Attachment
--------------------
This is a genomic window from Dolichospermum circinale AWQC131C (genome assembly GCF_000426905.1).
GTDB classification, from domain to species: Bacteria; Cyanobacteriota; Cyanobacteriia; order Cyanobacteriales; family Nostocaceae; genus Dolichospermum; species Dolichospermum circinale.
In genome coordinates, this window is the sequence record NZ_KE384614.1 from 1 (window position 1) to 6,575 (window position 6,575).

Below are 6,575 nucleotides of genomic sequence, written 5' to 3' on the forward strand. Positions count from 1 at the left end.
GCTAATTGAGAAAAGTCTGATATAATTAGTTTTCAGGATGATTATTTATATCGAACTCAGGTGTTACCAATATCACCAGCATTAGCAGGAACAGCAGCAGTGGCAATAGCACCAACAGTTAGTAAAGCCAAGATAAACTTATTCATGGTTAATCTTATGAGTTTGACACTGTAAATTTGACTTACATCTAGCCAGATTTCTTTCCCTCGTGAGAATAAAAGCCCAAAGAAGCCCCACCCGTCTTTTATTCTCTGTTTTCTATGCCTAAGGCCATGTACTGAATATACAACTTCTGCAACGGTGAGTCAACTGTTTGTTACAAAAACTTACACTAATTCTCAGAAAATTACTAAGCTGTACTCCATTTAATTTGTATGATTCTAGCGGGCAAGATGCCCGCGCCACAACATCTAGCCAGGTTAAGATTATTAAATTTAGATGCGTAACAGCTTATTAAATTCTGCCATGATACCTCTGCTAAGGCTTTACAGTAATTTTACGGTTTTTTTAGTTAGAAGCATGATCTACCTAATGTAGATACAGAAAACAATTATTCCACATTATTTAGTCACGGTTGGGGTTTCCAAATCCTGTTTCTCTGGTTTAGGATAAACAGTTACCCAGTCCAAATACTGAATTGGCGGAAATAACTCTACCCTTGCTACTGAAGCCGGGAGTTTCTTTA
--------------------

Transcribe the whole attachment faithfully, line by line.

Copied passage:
This is a genomic window from Dolichospermum circinale AWQC131C (genome assembly GCF_000426905.1).
GTDB classification, from domain to species: Bacteria; Cyanobacteriota; Cyanobacteriia; order Cyanobacteriales; family Nostocaceae; genus Dolichospermum; species Dolichospermum circinale.
In genome coordinates, this window is the sequence record NZ_KE384614.1 from 1 (window position 1) to 6,575 (window position 6,575).

Below are 6,575 nucleotides of genomic sequence, written 5' to 3' on the forward strand. Positions count from 1 at the left end.
GCTAATTGAGAAAAGTCTGATATAATTAGTTTTCAGGATGATTATTTATATCGAACTCAGGTGTTACCAATATCACCAGCATTAGCAGGAACAGCAGCAGTGGCAATAGCACCAACAGTTAGTAAAGCCAAGATAAACTTATTCATGGTTAATCTTATGAGTTTGACACTGTAAATTTGACTTACATCTAGCCAGATTTCTTTCCCTCGTGAGAATAAAAGCCCAAAGAAGCCCCACCCGTCTTTTATTCTCTGTTTTCTATGCCTAAGGCCATGTACTGAATATACAACTTCTGCAACGGTGAGTCAACTGTTTGTTACAAAAACTTACACTAATTCTCAGAAAATTACTAAGCTGTACTCCATTTAATTTGTATGATTCTAGCGGGCAAGATGCCCGCGCCACAACATCTAGCCAGGTTAAGATTATTAAATTTAGATGCGTAACAGCTTATTAAATTCTGCCATGATACCTCTGCTAAGGCTTTACAGTAATTTTACGGTTTTTTTAGTTAGAAGCATGATCTACCTAATGTAGATACAGAAAACAATTATTCCACATTATTTAGTCACGGTTGGGGTTTCCAAATCCTGTTTCTCTGGTTTAGGATAAACAGTTACCCAGTCCAAATACTGAATTGGCGGAAATAACTCTACCCTTGCTACTGAAGCCGGGAGTTTCTTTA